We need to celebrate our differences and recognize color because God made us so. We must also recognize that every one of us, no matter our ethnicity, needs to find forgiveness for our own personal sins. Our blood runs the same types and the same color because we are truly one blood.

There is only one way to find restitution. That is through Jesus Christ. His blood covers our sins when we repent. His power breaks down walls and sets us free. If white and black people will come together at the cross, we will find that truly, the ground is level there. Reconciliation begins at the cross, where blood flows freely, bringing redemption for every single soul.

Because when we claim Jesus Christ as Savior, each one of us becomes a privileged child of God. The ground truly is level at the Cross.

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I’d love to hear what you are doing in your corner of the world to make a difference and bring healing to your community. Email me at mywindowsill6@gmail.com

4 thoughts on “What I Think about White Privilege”

  1. Hello Gert,
    My name is Greg….nice to meet you. First of all, I want to commend your church for doing the #1 thing that I’ve said many times over the years has been lacking. Learning about racism. I take my hat off to your church for being willing to approach this issue.

    Secondly, I’d like to thank you for posting from your heart about the racial climate we find ourselves in currently. I love open, honest conversation. Real conversation doesn’t have to be confrontational.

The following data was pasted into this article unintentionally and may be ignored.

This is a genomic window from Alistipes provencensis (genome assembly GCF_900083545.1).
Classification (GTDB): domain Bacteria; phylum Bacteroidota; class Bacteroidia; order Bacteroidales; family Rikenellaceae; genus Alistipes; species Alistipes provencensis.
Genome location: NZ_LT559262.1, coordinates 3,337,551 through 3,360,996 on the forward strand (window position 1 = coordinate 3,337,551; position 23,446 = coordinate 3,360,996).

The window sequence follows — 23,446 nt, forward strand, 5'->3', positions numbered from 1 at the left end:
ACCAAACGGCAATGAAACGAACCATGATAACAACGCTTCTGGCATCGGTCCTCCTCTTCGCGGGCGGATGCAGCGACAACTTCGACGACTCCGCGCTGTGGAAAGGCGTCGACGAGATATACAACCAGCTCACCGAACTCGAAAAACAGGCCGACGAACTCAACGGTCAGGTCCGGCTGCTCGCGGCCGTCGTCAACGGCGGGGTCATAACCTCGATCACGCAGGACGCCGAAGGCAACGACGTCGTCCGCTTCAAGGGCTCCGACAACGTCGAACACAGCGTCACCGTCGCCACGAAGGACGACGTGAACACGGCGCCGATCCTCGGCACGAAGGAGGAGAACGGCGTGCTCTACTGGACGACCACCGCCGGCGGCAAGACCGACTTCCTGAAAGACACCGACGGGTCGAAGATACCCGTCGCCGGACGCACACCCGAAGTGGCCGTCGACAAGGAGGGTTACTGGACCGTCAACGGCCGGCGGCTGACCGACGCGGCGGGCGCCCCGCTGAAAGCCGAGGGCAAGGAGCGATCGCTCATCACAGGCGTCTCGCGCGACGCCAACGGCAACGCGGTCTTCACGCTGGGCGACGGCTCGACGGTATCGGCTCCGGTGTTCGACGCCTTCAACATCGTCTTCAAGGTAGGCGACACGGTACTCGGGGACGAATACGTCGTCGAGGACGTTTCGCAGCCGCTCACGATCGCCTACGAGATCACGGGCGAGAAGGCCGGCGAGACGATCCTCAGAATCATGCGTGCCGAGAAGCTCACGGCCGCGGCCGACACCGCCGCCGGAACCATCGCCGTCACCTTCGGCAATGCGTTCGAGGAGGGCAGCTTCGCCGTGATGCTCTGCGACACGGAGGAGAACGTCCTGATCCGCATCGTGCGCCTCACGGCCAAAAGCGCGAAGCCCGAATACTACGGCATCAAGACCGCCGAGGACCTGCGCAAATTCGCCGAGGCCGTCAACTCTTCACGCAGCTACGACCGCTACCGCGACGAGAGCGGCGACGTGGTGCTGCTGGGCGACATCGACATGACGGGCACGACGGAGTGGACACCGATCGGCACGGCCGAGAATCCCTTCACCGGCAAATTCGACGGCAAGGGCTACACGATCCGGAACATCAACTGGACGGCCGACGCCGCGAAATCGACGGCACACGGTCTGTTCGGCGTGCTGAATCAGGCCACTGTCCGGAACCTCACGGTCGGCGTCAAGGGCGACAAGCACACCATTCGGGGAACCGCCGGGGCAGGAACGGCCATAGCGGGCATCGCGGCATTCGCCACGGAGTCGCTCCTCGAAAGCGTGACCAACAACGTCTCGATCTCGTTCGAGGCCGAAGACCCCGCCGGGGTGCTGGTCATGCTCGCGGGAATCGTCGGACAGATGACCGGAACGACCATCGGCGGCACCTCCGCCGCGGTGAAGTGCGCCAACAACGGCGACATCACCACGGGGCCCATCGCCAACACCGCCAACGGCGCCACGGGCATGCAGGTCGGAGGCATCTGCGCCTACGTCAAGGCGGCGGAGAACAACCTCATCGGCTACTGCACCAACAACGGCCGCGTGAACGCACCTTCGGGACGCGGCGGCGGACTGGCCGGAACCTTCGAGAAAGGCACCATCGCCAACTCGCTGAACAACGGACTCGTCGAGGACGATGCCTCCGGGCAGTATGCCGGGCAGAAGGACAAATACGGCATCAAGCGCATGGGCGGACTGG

I do believe racism is alive and well all over the world. In fact, I think racism will always exist. Don’t get me wrong, I’m far from being a negative person. I just believe that the root of racism is spiritual in nature. Racism is one the devils “trump cards” (no pun intended). Man will never eradicate something in the natural that is spiritual in nature.

    However, I do believe that the Christian can rise above racism and walk in a realm where the effect of racism can be minimized in our lives. My scriptural basis for my belief on this issue is Proverbs 16:7.

    I wrote a blog post on this topic, so rather than re-write the whole thing here, I’d like to refer you to the post titled “Driving While Black” at https://faithsmessenger.com/driving-while-black/

    I thank you once again for writing such an insightful post.
    Greg Winfield

  2. Greg,
    Thank you so much for sharing and for sharing your story. This is powerful! I am going to share it with other. Yes, we are on a journey!